From Bolivar Heights, on which our camp is pitched, we have a magnificent view of the Shenandoah valley, limited only by the distant horizon. Immediately across the river are the Loudon Heights, and there, perched up well in the clouds, are several batteries and a large force of infantry. The place is of great strength naturally, but requires a big garrison to hold it. Unless both heights many miles in extent are held, it is untenable, and I suppose Miles with his eleven or twelve thousand men, who surrendered so promptly to General Jackson, concluded it was useless to fight with his small command. It seems Miles retired from the heights on the approach of the enemy, and took shelter in the town, where he was absolutely powerless. As the general was killed, his apparently poor judgment and wretched defense will never be explained. But if the place had held out for twenty-four hours which seems quite possible, Franklin’s corps would have reached it from the Maryland side, and together they could not only have held the fort, but prevented Jackson from joining Lee at Antietam, which would very likely have resulted in Lee’s destruction. Miles probably knew nothing of the measures taken for his relief, but the result shows how imperatively necessary it is for all commanders of detached posts to hold on to the very death. What a chance Miles had for making a hero of himself!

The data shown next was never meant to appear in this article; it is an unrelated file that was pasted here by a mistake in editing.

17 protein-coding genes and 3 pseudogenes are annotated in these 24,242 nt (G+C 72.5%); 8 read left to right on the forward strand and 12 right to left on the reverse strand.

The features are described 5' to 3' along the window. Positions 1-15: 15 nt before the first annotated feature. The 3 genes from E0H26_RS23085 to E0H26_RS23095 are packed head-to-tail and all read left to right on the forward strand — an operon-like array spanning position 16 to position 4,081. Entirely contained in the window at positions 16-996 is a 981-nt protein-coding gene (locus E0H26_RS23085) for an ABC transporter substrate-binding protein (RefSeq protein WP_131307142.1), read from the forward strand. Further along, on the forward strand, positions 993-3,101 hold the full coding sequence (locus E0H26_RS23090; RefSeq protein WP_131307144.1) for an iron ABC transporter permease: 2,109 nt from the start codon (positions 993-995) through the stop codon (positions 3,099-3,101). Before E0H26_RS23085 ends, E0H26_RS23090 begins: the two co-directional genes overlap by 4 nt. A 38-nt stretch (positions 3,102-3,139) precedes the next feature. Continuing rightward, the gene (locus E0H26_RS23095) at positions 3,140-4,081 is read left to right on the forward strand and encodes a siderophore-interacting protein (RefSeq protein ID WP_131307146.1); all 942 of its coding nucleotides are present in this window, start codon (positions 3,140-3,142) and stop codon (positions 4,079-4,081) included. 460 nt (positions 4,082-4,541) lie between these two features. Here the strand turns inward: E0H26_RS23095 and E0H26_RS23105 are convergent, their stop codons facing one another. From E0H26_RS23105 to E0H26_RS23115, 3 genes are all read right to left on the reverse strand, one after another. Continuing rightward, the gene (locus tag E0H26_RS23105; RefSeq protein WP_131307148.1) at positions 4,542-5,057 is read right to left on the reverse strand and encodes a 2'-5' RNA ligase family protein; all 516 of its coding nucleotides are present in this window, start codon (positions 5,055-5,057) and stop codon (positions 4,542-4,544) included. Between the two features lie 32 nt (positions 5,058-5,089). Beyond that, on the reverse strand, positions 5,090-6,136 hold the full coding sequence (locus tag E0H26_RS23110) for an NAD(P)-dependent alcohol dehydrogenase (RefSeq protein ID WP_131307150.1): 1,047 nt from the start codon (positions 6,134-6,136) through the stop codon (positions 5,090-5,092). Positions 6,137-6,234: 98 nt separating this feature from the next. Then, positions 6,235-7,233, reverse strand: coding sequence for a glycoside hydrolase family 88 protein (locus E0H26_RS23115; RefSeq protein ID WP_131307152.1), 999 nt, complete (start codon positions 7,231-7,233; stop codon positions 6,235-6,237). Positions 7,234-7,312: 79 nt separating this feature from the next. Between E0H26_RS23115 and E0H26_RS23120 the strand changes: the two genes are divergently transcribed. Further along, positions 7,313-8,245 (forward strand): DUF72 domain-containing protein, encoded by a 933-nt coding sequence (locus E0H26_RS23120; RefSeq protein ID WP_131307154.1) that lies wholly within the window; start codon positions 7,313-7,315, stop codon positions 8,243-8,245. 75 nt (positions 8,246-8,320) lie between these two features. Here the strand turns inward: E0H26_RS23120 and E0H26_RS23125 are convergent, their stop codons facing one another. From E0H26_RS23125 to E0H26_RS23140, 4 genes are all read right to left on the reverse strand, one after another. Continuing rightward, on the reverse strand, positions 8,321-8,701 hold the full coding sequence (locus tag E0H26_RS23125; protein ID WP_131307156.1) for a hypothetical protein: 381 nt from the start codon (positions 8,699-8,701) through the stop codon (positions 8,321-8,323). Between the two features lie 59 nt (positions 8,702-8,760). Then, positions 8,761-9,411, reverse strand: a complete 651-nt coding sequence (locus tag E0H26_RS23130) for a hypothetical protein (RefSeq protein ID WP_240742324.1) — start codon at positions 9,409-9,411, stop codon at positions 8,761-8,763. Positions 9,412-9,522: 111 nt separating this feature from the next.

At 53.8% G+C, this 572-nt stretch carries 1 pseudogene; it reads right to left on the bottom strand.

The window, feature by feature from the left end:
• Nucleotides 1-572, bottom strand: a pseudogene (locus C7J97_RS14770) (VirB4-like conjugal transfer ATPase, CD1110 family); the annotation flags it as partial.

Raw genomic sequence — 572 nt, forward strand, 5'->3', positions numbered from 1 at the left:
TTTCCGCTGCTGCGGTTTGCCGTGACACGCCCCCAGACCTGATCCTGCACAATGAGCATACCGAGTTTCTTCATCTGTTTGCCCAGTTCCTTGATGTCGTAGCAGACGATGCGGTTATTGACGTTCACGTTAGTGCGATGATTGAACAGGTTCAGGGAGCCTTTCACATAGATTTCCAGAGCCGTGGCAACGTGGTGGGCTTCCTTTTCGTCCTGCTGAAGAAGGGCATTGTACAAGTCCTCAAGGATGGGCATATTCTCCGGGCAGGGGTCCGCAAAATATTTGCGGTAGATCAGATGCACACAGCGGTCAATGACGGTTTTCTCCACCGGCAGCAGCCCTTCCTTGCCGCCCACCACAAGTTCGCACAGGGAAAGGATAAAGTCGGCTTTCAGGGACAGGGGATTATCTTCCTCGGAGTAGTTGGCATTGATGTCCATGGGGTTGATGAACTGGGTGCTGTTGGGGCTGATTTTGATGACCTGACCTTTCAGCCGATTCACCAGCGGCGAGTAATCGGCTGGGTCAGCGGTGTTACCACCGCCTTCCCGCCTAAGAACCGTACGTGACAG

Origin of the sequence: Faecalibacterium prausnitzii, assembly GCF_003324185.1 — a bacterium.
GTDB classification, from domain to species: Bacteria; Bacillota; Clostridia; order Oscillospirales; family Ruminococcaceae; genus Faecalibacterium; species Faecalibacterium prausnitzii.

Lee’s army is reported in the neighborhood of Winchester, and is believed to be wholly west of the Blue Ridge. No attempt, apparently, at present is to be made to renew the campaign, and so we are putting up our tents and forming regular camps. The losses have been so great, that few of the old regiments now exceed two hundred men each. The recruiting service is entirely out of joint, and does not furnish in six months as many men as we sometimes lose before breakfast. The total force of the army is maintained by raising new regiments, instead of filling up the old ones, and consequently half the men are inexperienced and useless. It is a wonder to me, that such a vital point should be overlooked by the Government, and no attempt made to keep the force up in quality as well as in numbers.
Another difficulty with the service is the lack of system in promotion. Excepting subaltern commissions, nearly all are obtained through influence at home. There are notable instances in my own regiment, where officers have been commissioned, directly in opposition to the colonel’s recommendation, and the seniority and rights of other officers.